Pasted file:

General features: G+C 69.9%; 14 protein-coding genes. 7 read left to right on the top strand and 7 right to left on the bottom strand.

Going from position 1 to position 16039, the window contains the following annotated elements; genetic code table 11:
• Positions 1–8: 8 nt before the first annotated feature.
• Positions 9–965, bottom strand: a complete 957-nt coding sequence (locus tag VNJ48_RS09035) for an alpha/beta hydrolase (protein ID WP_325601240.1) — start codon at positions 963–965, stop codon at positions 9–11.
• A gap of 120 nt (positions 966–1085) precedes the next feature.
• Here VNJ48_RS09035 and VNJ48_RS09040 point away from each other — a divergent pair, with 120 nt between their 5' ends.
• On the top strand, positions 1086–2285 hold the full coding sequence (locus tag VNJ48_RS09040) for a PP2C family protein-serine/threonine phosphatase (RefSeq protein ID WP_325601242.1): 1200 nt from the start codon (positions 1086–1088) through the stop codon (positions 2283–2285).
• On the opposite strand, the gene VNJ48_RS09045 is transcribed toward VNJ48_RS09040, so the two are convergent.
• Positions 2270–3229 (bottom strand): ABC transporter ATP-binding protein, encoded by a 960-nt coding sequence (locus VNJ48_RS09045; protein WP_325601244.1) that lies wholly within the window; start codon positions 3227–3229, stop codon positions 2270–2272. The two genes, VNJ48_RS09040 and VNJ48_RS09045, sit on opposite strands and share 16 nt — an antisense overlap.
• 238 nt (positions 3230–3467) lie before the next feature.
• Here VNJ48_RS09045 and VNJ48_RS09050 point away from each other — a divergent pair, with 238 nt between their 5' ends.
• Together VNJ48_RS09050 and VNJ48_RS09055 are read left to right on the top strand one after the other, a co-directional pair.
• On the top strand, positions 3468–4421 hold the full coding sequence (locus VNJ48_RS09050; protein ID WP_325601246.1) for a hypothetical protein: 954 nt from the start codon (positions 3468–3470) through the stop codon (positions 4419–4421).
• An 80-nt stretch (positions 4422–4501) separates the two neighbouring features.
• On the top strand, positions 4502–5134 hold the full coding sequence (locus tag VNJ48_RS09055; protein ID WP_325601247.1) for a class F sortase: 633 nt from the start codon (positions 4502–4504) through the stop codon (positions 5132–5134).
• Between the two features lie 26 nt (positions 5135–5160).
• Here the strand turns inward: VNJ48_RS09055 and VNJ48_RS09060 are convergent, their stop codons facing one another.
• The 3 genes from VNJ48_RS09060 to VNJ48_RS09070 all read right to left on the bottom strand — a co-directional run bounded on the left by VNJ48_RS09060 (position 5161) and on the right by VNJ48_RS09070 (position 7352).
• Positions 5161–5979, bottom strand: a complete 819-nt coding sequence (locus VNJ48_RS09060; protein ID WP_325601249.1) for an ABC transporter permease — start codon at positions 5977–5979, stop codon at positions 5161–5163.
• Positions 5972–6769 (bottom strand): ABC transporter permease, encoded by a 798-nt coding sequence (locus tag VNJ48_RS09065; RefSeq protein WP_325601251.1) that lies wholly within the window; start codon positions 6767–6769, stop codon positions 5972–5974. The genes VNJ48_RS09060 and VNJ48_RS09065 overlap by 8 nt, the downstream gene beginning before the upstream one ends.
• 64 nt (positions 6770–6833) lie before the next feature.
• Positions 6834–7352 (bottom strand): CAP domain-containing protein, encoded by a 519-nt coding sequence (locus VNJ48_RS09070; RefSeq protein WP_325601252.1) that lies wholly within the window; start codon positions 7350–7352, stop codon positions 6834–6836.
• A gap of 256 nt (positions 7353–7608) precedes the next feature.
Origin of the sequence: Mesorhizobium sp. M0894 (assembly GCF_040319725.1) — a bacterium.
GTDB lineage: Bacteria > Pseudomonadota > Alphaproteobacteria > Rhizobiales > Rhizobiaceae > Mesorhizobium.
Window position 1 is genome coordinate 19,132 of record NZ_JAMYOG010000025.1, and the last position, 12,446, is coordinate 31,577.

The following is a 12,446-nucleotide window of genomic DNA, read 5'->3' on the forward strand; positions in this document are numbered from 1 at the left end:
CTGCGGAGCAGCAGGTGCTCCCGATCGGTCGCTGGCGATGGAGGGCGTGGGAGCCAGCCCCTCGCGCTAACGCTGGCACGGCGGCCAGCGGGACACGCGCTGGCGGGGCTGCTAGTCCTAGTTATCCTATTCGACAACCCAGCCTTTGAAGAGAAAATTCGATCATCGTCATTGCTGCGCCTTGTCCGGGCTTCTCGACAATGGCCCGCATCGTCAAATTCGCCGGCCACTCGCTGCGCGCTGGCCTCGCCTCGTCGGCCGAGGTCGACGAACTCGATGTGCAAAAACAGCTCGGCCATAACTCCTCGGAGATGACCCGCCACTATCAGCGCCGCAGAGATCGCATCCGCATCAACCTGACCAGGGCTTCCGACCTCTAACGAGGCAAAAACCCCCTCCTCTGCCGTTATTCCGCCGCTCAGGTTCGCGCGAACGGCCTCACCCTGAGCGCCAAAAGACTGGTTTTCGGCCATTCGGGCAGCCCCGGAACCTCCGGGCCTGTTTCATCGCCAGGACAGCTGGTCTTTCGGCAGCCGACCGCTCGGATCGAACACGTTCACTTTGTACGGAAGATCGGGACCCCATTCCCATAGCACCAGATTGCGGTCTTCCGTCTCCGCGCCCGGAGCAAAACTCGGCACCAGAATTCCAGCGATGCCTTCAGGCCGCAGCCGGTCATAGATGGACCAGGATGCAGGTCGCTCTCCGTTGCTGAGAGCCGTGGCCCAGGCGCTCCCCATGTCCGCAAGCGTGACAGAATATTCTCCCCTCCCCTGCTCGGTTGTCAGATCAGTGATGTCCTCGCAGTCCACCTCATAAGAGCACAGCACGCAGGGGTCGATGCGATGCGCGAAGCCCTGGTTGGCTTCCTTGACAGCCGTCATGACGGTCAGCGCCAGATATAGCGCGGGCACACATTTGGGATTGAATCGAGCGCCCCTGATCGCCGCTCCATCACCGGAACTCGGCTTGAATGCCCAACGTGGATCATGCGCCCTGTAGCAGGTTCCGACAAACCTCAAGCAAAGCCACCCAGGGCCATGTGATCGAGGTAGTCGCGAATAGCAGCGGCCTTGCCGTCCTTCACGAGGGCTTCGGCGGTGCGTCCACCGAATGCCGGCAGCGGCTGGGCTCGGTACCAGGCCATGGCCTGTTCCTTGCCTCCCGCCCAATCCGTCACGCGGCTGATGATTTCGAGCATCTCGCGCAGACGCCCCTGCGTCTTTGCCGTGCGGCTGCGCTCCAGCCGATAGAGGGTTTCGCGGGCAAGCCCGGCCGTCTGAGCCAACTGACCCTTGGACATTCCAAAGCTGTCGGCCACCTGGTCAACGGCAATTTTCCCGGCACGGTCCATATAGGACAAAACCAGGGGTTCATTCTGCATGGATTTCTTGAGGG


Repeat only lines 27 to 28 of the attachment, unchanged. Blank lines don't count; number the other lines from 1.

The following is a 12,446-nucleotide window of genomic DNA, read 5'->3' on the forward strand; positions in this document are numbered from 1 at the left end:
CTGCGGAGCAGCAGGTGCTCCCGATCGGTCGCTGGCGATGGAGGGCGTGGGAGCCAGCCCCTCGCGCTAACGCTGGCACGGCGGCCAGCGGGACACGCGCTGGCGGGGCTGCTAGTCCTAGTTATCCTATTCGACAACCCAGCCTTTGAAGAGAAAATTCGATCATCGTCATTGCTGCGCCTTGTCCGGGCTTCTCGACAATGGCCCGCATCGTCAAATTCGCCGGCCACTCGCTGCGCGCTGGCCTCGCCTCGTCGGCCGAGGTCGACGAACTCGATGTGCAAAAACAGCTCGGCCATAACTCCTCGGAGATGACCCGCCACTATCAGCGCCGCAGAGATCGCATCCGCATCAACCTGACCAGGGCTTCCGACCTCTAACGAGGCAAAAACCCCCTCCTCTGCCGTTATTCCGCCGCTCAGGTTCGCGCGAACGGCCTCACCCTGAGCGCCAAAAGACTGGTTTTCGGCCATTCGGGCAGCCCCGGAACCTCCGGGCCTGTTTCATCGCCAGGACAGCTGGTCTTTCGGCAGCCGACCGCTCGGATCGAACACGTTCACTTTGTACGGAAGATCGGGACCCCATTCCCATAGCACCAGATTGCGGTCTTCCGTCTCCGCGCCCGGAGCAAAACTCGGCACCAGAATTCCAGCGATGCCTTCAGGCCGCAGCCGGTCATAGATGGACCAGGATGCAGGTCGCTCTCCGTTGCTGAGAGCCGTGGCCCAGGCGCTCCCCATGTCCGCAAGCGTGACAGAATATTCTCCCCTCCCCTGCTCGGTTGTCAGATCAGTGATGTCCTCGCAGTCCACCTCATAAGAGCACAGCACGCAGGGGTCGATGCGATGCGCGAAGCCCTGGTTGGCTTCCTTGACAGCCGTCATGACGGTCAGCGCCAGATATAGCGCGGGCACACATTTGGGATTGAATCGAGCGCCCCTGATCGCCGCTCCATCACCGGAACTCGGCTTGAATGCCCAACGTGGATCATGCGCCCTGTAGCAGGTTCCGACAAACCTCAAGCAAAGCCACCCAGGGCCATGTGATCGAGGTAGTCGCGAATAGCAGCGGCCTTGCCGTCCTTCACGAGGGCTTCGGCGGTGCGTCCACCGAATGCCGGCAGCGGCTGGGCTCGGTACCAGGCCATGGCCTGTTCCTTGCCTCCCGCCCAATCCGTCACGCGGCTGATGATTTCGAGCATCTCGCGCAGACGCCCCTGCGTCTTTGCCGTGCGGCTGCGCTCCAGCCGATAGAGGGTTTCGCGGGCAAGCCCGGCCGTCTGAGCCAACTGACCCTTGGACATTCCAAAGCTGTCGGCCACCTGGTCAACGGCAATTTTCCCGGCACGGTCCATATAGGACAAAACCAGGGGTTCATTCTGCATGGATTTCTTGAGGG